• HOL-1721-SDC-6 – Introduction to VMware PowerCLI – If you happen to be at VMworld Europe, this is a huge recommendation. When this lab is posted to the public Hands-On Lab page, this will be my recommended go-to lab. The lab walks users through some of the basic configuration tasks a vSphere Administrator would do and how to automate those tasks. The lab captain, Vinith Menon, did a fantastic job on it.

Other Resources

Some other resources out there that have helped me:

  • Book: Learn Windows PowerShell in a Month of Lunches – Great resource that helps readers step through the fundamentals. Even after finishing it, you keep it as a reference. I can’t tell you how many times I’ve gone back to it as a refresher to something I forgot.
  • Book: Learning PowerCLI – Another great book, this one more focused on the vSphere Administrator. There’s a good overview of PowerShell in general and then it dives right into automating normal vSphere tasks.

If you’re a more visual learner, Pluralsight have a giant section of PowerShell and PowerCLI based videos. Here’s just a couple of them that helped me get started:

Lastly, and I can’t stress this enough, get involved in the community. Connect and network with people that you can bounce ideas off of and learn from. There’s a wide variety of ways to do so. User groups are a fantastic way to get started. There are PowerShell User Groups, VMware User Groups, and most any other technology based user group as well. If there isn’t one local to you, join a slack team. There’s a PowerShell Slack team, VMware Code Slack team, and so forth.

If you’ve found something else to be a great resource to help learn PowerShell, or PowerCLI, please let me know in the comments.

EUC Day 2016: PowerCLI for View

The Minneapolis VMUG had a terrific idea to put together a specialized event based around End User Computing (EUC) and I was lucky enough to be asked to come and present something around automation.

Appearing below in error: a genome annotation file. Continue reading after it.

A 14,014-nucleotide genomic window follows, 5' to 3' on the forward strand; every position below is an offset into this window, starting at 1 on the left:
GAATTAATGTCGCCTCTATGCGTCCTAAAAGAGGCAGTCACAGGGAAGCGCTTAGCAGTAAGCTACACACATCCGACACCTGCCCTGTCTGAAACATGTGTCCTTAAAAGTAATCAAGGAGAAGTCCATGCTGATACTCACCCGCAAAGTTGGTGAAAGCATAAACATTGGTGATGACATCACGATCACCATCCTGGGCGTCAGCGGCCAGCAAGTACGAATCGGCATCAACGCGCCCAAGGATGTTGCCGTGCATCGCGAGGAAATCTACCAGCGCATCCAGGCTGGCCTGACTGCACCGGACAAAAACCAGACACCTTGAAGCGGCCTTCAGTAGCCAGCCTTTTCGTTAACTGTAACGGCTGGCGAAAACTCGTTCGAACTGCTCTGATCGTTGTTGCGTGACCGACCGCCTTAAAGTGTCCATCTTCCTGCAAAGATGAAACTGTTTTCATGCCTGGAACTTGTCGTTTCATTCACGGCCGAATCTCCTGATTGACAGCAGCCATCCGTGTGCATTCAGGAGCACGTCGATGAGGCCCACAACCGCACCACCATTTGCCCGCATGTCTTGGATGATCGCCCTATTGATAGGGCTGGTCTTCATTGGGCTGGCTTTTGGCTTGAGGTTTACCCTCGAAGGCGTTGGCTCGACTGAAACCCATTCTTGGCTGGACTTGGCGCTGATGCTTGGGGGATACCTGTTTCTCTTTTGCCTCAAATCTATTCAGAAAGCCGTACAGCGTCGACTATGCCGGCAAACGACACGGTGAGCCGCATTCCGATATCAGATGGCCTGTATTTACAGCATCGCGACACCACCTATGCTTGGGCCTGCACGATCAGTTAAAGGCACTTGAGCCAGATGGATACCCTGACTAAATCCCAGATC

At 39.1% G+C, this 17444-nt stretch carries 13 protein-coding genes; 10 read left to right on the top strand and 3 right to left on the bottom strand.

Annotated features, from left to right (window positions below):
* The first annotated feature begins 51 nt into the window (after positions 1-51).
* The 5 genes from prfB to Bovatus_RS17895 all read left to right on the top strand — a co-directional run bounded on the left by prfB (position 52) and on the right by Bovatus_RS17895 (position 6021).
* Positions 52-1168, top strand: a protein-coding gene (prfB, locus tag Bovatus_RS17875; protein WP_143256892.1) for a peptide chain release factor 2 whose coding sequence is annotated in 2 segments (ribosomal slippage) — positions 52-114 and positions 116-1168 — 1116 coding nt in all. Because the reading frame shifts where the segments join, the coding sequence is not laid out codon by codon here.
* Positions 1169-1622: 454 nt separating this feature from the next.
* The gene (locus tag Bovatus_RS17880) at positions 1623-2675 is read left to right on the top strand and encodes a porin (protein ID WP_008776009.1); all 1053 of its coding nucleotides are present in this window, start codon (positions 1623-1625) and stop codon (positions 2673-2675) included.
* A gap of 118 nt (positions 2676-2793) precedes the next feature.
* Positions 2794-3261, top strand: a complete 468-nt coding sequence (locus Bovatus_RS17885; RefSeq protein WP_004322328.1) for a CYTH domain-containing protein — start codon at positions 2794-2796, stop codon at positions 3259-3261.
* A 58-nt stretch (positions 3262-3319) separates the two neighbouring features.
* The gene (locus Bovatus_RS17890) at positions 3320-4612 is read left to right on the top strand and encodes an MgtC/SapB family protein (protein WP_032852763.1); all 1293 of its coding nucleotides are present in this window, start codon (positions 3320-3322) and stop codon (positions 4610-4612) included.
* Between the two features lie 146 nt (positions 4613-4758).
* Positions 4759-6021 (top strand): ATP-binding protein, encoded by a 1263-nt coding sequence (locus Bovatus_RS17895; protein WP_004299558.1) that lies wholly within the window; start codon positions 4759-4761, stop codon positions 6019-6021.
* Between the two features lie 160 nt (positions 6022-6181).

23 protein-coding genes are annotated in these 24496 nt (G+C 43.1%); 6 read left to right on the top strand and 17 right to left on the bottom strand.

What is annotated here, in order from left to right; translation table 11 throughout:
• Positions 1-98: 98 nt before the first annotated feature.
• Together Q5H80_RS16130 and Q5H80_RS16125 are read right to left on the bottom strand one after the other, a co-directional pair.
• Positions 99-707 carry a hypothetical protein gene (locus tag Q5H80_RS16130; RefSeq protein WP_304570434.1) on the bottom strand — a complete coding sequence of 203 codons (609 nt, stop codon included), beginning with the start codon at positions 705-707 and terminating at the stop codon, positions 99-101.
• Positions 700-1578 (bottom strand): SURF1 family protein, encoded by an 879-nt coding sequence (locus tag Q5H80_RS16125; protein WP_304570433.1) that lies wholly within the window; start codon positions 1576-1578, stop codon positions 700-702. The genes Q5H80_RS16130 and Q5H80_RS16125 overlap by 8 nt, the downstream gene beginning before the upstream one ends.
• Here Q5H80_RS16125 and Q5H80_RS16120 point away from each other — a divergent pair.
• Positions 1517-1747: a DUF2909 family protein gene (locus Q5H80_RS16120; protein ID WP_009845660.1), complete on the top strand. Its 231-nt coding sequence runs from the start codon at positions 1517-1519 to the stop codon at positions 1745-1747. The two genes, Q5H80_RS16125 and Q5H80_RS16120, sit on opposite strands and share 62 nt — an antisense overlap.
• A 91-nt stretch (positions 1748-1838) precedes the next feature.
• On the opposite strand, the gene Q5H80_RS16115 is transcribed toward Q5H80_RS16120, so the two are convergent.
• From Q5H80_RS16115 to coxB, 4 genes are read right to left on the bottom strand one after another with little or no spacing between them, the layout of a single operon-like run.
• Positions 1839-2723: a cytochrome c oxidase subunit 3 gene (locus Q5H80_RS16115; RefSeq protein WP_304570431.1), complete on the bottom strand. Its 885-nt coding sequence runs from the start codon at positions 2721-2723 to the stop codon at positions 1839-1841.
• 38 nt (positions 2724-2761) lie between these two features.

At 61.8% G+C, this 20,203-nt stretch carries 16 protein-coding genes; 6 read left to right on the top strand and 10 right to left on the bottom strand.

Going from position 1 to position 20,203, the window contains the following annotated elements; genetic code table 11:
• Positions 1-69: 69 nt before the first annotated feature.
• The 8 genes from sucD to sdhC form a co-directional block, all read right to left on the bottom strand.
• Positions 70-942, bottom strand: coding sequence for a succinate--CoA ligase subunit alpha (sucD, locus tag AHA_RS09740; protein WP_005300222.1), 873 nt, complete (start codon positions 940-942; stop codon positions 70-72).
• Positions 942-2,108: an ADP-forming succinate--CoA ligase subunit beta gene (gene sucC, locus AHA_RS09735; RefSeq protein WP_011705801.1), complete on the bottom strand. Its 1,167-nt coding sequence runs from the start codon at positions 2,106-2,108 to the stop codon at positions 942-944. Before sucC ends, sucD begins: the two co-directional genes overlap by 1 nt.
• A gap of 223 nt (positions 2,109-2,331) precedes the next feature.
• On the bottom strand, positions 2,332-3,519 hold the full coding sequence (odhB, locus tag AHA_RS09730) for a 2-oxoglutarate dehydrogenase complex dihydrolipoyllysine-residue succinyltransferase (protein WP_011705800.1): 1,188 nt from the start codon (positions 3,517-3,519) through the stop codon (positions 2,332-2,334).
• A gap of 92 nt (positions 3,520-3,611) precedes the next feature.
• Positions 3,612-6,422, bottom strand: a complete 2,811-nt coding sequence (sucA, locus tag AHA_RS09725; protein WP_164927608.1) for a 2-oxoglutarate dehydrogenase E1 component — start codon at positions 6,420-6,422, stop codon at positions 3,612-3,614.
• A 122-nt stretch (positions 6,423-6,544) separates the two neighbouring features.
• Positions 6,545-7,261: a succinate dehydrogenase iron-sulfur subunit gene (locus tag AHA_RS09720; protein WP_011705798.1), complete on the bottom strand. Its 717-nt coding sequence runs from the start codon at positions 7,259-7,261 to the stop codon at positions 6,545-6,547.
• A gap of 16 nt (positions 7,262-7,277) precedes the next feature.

That brings me to the session I chose, which is an introduction to PowerCLI for View. Horizon View and automation (Powershell, specifically) aren’t something that go together all that well at this point in time. PowerCLI for View is a great utility, don’t think I’m taking anything away from it nor bashing it, but it does take some understanding to kinda set the groundwork before you dive-in head first. This session is my attempt to help set that groundwork.

Thanks again to Matt Heldstab and the rest of the MN VMUG team for having me out, the event was awesome. I also want to call out the rest of the sessions from that day, which can be found on YouTube:

PoSh – vCenter License Handling

It’s that time of year again for vExperts… Time to replace the NFR licenses the vExpert program has graciously supplied us.

Was given a gentle reminder of this the other day while preparing for a vBrownbag presentation:
Expiring Licenses

I’ve been on a big Powershell module making binge lately and noticed there really isn’t much for handling vCenter’s licensing, so I created one and published it out on Github.

An overview of what’s currently included in the module:

Function Name Description
Get-VILicenses Gathers information on all VI licenses availabe in the vCenter Server
Get-VILicenseInfo Gathers information on the supplied license key
Add-VILicense Adds the supplied license key to the vCenter Server license inventory
Remove-VILicense Removes the supplied license key from the vCenter Server license inventory
Set-VILicense Sets the supplied license key to the desired VI Object
Get-VILicense Gathers information on the supplied license key from the VIObject

A general walk-through of what’s occurring within each function is Powershell interfacing with the License Manager object via VMware’s SDK.

PowerCLI modules and/or PSSnapins
Active connection to a vCenter Server

An automated way of downloading the files into a dedicated directory and importing the module into the current session:

Note: this was a script that worked in my environment. There is no warranty or support with this script, please use at your own risk.

PowerCLI – Quick Stats Not Up To Date Error

Recently rebooted one of my vCenters and came across an error on my ESXi hosts stating “Quick stats on *vmhost* is not up-to-date”. A couple seconds worth of googling brought me to VMware KB2061008 which helped to resolve the issue.
Quick Stats Error Message